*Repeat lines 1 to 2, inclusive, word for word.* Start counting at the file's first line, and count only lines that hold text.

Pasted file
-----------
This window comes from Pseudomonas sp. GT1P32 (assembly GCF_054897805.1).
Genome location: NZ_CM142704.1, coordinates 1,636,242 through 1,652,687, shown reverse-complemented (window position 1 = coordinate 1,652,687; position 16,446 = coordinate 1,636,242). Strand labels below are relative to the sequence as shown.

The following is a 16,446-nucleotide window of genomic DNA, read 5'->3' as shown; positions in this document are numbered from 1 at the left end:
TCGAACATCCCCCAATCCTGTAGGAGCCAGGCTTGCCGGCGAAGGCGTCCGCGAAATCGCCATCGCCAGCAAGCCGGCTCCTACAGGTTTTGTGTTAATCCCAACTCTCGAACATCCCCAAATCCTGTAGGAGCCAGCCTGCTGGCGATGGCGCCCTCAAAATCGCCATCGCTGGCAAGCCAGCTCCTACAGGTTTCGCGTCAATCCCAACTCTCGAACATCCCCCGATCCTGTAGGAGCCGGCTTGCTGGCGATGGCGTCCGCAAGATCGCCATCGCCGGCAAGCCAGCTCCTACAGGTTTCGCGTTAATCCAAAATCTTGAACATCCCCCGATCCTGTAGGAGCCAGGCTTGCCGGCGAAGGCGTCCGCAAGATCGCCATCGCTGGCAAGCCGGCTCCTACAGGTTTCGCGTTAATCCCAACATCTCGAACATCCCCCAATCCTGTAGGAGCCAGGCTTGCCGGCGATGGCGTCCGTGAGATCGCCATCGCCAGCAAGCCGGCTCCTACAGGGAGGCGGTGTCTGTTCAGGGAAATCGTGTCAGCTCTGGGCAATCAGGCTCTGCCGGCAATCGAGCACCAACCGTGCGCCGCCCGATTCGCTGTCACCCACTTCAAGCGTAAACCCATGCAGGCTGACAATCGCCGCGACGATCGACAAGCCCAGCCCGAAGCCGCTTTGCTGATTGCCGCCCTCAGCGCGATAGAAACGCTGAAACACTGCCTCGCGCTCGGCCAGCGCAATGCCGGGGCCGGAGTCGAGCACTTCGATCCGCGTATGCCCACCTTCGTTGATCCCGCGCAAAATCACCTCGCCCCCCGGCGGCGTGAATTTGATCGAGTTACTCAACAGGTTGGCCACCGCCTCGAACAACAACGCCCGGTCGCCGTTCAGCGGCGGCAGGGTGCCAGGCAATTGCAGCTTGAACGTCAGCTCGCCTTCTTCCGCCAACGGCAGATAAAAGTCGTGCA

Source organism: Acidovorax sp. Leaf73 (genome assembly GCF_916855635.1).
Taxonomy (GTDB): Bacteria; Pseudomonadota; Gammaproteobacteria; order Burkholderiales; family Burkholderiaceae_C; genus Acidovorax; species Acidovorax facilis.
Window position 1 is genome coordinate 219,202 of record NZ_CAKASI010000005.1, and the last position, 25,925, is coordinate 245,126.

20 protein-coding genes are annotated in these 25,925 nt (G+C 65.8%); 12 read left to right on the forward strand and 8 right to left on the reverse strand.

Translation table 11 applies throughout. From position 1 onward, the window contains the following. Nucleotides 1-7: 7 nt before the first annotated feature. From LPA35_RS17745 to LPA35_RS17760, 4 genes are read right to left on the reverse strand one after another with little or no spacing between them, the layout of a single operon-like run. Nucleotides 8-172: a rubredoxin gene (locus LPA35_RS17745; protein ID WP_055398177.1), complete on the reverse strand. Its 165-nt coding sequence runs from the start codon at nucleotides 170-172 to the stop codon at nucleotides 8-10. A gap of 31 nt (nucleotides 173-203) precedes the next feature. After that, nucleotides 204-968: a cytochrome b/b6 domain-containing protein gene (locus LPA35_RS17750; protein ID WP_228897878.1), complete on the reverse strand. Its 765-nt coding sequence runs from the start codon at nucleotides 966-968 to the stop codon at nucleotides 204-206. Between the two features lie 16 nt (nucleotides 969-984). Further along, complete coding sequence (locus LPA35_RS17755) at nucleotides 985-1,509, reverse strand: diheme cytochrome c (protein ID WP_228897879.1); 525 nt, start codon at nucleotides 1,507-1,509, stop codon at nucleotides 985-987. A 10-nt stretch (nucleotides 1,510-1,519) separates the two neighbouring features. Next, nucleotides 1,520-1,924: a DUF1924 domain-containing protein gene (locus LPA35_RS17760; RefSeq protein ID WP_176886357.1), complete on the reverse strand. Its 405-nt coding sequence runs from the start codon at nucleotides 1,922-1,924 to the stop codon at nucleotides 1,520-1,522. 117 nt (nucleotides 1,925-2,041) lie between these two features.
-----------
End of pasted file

This window comes from Pseudomonas sp. GT1P32 (assembly GCF_054897805.1).
Genome location: NZ_CM142704.1, coordinates 1,636,242 through 1,652,687, shown reverse-complemented (window position 1 = coordinate 1,652,687; position 16,446 = coordinate 1,636,242). Strand labels below are relative to the sequence as shown.